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Winter seed and pre-germination

RigglePLC

LawnSite Fanatic
Location
Grand Rapids MI
I pre-germinated some generic turf type tall fescue and annual rye. I added the seed to a bucket of water.
After 24 hours the seed was strained through cheese cloth to remove the water and was laid out to dry.
Samples were planted on October 26, along with non-pregerminated seed as an untreated control. Temperature was 45 F.
Small plots will be seeded in the coming winter months, for comparison.
True, this is almost the same as previous experiments in years past. I had extra time.
 

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KerbDMK

LawnSite Bronze Member
Location
Minneapolis, MN
Okay, I’m being a little bit picky here, but only to open up the possibility of more experimentation. I believe “pre-germinating” means soaking for several days until the seed casings begin to crack and gemination is actually beginning. This experiment sounds more like a “pre-soaking” experiment which is a good experiment in itself, but experimentation could also include any amount of the number of days of soaking to germination.

This quick little article describes using an air pump for oxygenation during longer periods of soaking. I’m sure there are many other articles on the subject. I look forward to seeing your results.

https://www.hunker.com/12318636/how-to-pre-germinate-grass-seed
 
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RigglePLC

RigglePLC

LawnSite Fanatic
Location
Grand Rapids MI
Good idea. I did not have an air pump--nor did I change the water--this time.
Rain and about 45 F here. Seed for future tests is slowly drying out, looks like it will need 48 hours to dry in my basement, at about 65 degrees.
Here is a discussion and test from years ago.
 

KerbDMK

LawnSite Bronze Member
Location
Minneapolis, MN
As mentioned in the linked thread, hydroseeding would be a great application for this, but the scale of the operation might be ridiculously large. I like the idea of mixing pre-soaked seed with peat moss to facilitate drying and spreading of the seed, but could you use a conventional spreader? I’ve heard that some homeowners have tried pre-germinating on renovations. Even that seems like it would be a rather large project to me.
 
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RigglePLC

RigglePLC

LawnSite Fanatic
Location
Grand Rapids MI
As a pre-germination method--I have heard that hydroseeders sometimes soak the seed overnight in the big main tank--sometimes with mild agitation or air bubbling through the solution. Warm water if cool conditions or cold soil temps persist outdoors.
Sometimes with secret additives or surfactants.
 
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RigglePLC

RigglePLC

LawnSite Fanatic
Location
Grand Rapids MI
After two days annual ryegrass that was pre-germinated (soaked over night, then dried), sprouted. Twenty seeds were planted in potting soil indoors. Pictures here:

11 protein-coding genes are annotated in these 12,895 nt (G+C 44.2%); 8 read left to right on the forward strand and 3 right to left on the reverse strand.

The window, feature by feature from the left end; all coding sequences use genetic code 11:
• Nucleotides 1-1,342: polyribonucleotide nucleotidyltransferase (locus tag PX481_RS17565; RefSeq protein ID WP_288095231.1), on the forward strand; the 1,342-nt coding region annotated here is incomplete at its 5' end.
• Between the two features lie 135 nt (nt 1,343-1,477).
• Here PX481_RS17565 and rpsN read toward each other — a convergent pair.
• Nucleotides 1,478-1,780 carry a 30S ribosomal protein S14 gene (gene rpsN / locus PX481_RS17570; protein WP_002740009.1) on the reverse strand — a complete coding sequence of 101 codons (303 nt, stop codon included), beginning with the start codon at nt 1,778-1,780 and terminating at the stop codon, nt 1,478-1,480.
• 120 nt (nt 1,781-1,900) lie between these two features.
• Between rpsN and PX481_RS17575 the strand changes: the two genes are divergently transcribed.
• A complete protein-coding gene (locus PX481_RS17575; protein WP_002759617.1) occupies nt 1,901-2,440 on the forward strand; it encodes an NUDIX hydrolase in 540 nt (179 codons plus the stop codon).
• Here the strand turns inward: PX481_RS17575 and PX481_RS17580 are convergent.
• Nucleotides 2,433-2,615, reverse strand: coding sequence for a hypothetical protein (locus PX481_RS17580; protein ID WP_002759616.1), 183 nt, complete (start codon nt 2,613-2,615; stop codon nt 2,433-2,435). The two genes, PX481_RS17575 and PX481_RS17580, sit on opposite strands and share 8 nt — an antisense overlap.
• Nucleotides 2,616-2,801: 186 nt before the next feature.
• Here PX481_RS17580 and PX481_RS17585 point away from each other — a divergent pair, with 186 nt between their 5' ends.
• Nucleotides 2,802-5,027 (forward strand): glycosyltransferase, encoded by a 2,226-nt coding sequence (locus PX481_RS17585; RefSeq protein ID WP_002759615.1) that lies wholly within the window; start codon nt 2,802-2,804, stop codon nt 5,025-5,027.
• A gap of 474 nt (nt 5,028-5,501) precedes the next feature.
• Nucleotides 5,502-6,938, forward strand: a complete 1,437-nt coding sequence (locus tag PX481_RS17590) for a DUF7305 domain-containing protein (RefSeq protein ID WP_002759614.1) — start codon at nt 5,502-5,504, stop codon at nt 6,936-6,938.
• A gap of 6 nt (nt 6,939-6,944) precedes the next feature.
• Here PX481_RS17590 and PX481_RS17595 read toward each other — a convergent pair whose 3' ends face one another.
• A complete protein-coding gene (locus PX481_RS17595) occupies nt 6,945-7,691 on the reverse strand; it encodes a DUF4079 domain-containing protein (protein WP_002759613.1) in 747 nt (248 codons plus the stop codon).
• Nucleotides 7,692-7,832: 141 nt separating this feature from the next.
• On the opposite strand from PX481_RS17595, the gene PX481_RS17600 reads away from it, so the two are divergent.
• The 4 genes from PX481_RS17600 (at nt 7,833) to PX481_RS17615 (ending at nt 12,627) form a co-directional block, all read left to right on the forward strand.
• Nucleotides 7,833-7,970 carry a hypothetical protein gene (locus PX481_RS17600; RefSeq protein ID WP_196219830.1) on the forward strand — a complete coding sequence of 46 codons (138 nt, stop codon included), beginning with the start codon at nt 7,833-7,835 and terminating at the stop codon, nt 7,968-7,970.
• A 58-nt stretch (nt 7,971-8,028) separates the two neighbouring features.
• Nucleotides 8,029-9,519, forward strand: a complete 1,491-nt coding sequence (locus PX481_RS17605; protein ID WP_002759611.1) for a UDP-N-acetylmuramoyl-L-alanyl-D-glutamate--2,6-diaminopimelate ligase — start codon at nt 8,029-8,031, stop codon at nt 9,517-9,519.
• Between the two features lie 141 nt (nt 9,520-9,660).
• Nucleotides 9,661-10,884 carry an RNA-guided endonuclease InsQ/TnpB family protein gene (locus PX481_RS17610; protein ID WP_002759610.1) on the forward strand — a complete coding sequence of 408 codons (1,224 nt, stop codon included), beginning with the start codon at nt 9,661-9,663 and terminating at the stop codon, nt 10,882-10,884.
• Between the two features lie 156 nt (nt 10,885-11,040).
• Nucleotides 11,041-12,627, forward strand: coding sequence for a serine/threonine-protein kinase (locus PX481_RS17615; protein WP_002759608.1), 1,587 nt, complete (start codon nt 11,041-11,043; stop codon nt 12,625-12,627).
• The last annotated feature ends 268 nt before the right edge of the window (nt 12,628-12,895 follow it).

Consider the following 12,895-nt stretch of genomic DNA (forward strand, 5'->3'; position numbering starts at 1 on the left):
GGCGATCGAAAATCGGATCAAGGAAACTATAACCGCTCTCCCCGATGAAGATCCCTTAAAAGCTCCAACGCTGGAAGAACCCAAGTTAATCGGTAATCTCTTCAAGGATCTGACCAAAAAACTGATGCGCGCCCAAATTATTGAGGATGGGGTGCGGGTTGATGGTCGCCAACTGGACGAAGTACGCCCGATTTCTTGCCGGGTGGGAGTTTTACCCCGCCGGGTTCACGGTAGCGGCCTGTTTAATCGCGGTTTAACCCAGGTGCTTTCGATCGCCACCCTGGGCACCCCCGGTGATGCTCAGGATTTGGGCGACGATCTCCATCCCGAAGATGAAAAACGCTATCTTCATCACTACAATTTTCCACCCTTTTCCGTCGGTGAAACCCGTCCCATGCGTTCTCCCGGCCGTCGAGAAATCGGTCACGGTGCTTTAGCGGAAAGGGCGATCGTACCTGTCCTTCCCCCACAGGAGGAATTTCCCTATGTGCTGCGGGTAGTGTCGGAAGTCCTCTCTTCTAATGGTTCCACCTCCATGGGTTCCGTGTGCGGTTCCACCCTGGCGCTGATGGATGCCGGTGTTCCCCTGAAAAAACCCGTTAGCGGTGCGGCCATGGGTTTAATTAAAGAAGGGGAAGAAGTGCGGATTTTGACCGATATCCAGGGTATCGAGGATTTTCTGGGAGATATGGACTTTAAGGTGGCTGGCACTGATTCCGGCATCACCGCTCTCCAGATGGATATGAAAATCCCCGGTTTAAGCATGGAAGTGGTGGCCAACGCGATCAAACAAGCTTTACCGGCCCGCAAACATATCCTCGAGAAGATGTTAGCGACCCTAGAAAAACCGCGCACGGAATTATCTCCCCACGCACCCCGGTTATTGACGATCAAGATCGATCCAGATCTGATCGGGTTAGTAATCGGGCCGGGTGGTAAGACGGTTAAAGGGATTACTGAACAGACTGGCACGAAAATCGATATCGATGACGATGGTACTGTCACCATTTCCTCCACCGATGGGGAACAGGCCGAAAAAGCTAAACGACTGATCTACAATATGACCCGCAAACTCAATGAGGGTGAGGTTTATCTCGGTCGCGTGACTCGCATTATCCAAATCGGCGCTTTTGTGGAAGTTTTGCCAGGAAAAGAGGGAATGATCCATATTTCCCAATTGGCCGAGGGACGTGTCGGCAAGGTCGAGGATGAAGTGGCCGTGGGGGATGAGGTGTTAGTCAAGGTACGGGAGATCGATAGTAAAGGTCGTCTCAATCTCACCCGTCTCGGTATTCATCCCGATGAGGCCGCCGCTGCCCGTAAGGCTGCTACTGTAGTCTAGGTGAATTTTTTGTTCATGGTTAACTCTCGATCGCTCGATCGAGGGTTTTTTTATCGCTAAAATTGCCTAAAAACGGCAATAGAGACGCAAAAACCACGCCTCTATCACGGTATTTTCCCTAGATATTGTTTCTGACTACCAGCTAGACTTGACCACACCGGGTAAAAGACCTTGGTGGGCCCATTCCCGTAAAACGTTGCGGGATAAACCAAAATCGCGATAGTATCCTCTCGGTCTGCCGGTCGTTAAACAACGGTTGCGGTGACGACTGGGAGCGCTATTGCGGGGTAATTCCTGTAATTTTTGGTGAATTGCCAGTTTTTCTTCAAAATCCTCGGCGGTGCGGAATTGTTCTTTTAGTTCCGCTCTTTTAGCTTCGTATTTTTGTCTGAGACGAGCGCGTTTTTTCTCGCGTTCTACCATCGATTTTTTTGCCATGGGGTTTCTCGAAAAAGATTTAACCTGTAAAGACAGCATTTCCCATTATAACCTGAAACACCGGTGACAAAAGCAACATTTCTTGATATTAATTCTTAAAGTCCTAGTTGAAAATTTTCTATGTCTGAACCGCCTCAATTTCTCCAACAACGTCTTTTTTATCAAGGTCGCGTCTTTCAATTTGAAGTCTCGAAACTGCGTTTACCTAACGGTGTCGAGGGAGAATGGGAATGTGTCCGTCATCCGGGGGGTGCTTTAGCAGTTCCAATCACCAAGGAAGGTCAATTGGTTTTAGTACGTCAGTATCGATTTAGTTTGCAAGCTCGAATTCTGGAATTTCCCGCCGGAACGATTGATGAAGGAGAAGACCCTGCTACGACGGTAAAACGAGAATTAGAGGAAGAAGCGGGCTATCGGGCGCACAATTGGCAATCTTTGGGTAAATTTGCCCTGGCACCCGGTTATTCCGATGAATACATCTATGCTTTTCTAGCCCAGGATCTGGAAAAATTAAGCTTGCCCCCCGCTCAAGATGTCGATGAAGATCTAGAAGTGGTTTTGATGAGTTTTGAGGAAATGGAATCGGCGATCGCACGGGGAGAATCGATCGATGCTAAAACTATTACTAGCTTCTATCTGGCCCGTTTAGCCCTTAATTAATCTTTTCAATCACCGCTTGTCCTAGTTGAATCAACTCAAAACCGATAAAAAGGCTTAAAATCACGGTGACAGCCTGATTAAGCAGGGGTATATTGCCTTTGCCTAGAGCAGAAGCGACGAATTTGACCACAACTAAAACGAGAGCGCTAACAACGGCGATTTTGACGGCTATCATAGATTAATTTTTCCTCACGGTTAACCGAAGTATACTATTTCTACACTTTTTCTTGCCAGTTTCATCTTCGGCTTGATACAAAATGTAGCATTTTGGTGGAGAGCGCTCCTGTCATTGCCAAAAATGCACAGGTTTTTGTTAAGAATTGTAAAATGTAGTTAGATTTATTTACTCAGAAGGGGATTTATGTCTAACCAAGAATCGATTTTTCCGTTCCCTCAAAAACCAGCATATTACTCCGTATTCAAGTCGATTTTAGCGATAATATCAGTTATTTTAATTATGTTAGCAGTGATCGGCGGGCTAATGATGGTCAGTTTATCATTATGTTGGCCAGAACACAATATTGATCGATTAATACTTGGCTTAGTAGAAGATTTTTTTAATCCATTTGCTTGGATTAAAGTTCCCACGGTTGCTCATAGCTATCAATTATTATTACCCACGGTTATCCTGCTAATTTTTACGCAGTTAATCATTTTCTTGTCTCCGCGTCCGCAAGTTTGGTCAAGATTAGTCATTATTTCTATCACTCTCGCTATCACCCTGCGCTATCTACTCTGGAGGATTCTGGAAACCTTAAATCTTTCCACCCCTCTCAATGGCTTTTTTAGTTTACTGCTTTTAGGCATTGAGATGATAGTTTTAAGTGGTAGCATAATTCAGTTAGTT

After four days indoors the non-pre-germinated annual rye sprouted. The tallest sprout reached a height of one-half inch.
It appears then, that pre-soaking the seed 24 hours speeds up the germination in the soil by about two days. Germination occurred in two days, not four days.

The outdoor test was sown on October 26. I did not bother to dry the seed--a teaspoon was just planted wet, by hand. Outdoor test weather was about 60 F during the day an 40's at night.

So far there has been no germination from the tall fescue--neither untreated control nor pre-germinated, (pre-soaked), neither indoors or out.
 
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RigglePLC

RigglePLC

LawnSite Fanatic
Location
Grand Rapids MI
Five days after the seed was sown in potting soil indoors, the tallest sprout of pre-soaked annual rye was about 3.5 inches tall. UTC (untreated) annual rye was about 3 inches tall. Both treatments had a germination rate of about 65 percent.
The tallest sprout of pre-soaked tall fescue was about a half-inch tall. The UTC (untreated) tall fescue was barely visible at less than a quarter-inch.
 
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RigglePLC

RigglePLC

LawnSite Fanatic
Location
Grand Rapids MI
After 9 days the pre-soaked annual rye planted indoors was about 6.5 inches tall as the maximum. With the UTC non-soaked annual rye the tallest blade reached about 6 inches.
With the tall fescue, both the pre-soaked and untreated reached about 3 inches tall as a maximum. Pre-soaked germinated first.
Both seed types had about 65 percent germination.
After the rapid germination--the new grass placed near a window--did not have enough light for good growth.
Germination in 48 hours as with the annual rye, would probably result in greater customer satisfaction. This, if included as a percentage with your regular seed mixture.
The technique is to--add seed to water for 24 hours. Filter out water and dry on a window screen. The dried seed can be retained for a few months. Add to your mixture as needed.

If you do not want to take the extra step of drying the seed to make it spreadable--you can scoop the liquid seed suspension out of a bucket and throw it on the soil.
Maybe someone has devised an efficient method to apply the pre-germinated seed without drying it first.
 
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KerbDMK

LawnSite Bronze Member
Location
Minneapolis, MN
That was an interesting experiment. Can you please provide us with a link to your source of this information:
The dried seed can be retained for a few months.
Here's a link to a very recent article on the subject of pre-germination of KBG and PRG that you may be interested in reading.


Thanks in advance.
 
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